So! Me and Earl and the Dying Girl…

Well, what would I say about this movie besides that it was the best teenage movie that I’ve watched so far. Well, I may not have watched many from that category but yes, this movie had a heart. You’d fail to understand when you’ve started enjoying the silly jokes of Greg and your sympathy for him might just have silently turned into empathy and liking as he has just gone to embody the unreasonable, irrational craziness in you. You might just realise that he was not making bad imitation films, he was only giving uninhibited vent to the furtive, unspoken desires of every movie-lover. A misfit, self-exiled outcast, it was only inevitable that he found a fitting soul mate in the dying Rachel. (In Olivia Cooke, I have found mine too, but that will require a separate mention.)

In their first visit, in Rachel’s room, she simply uses her silent stares to absorb Greg’s infinitely stupid antics and finds in him an amicable companion. Greg, too understands in silence that he has been understood. You’d find yourself equidistant between the two, enjoying and celebrating the movie, while wishing to have a relationship like this, of your own. They never quite become romantic, there never quite appears the inevitable puberty-fuelled kiss, and yet they love each other and value each other in a way only they could. The space that the movie leaves you in, wondering whether you’ve watched a story about two friends or a disguised love-story is the space the film owns, and proudly claims to be its own.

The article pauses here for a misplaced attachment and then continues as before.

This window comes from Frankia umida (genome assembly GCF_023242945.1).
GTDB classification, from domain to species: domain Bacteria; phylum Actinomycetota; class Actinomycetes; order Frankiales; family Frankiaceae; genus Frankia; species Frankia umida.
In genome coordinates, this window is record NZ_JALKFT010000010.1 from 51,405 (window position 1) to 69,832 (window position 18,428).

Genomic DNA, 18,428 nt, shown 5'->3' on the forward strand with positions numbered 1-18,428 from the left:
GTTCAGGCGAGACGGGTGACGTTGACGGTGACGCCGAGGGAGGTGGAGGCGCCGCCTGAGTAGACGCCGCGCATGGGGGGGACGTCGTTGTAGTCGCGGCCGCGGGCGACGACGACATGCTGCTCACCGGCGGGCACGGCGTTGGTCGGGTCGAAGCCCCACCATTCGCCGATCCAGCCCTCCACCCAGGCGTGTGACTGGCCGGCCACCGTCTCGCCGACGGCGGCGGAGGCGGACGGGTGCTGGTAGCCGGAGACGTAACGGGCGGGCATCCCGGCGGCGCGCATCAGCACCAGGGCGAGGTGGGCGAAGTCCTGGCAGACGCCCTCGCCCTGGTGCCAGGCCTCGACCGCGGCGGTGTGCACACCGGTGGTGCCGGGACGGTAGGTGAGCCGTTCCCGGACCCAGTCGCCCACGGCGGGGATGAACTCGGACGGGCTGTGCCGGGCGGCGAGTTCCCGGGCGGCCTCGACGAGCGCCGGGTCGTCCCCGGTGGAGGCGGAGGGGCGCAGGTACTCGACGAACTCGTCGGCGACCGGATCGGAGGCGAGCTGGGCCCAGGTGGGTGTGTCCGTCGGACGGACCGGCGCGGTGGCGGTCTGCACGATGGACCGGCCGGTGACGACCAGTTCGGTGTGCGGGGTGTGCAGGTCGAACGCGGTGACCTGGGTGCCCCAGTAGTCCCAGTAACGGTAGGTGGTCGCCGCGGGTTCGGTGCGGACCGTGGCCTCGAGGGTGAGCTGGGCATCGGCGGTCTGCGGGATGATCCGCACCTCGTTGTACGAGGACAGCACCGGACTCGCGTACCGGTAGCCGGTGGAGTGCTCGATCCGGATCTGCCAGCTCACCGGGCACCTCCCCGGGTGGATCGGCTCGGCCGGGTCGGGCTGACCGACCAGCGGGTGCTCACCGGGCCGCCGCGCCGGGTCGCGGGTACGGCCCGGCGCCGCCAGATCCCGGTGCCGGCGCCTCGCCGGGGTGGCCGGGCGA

In many ways, the film reminds you of the more popular “The Fault in our Stars” and it is in all those ways, it also understates, what more it has achieved, which begins with you wishing yourself dead before Rachel and ends in instilling in you, memories, of the frames you loved with the people who loved you. The end speaks of all the ways in which a life can defeat the apathetic Time, sending you new meanings, new windows, if only you’ve loved them enough to be paying attention.

In ways more than it mocks sentimental squishy love, it will have successfully spun a spell over you, from celebrating the rawness of the craft of making movies to implanting deathless seeds of love and friendship. Simple words, simpler rendition, yet clinging faithful to originality, this piece of cinema will carve its niche in a heart willing to love, willing to be different. Me and Earl and the Dying Girl sure doesn’t die easy.



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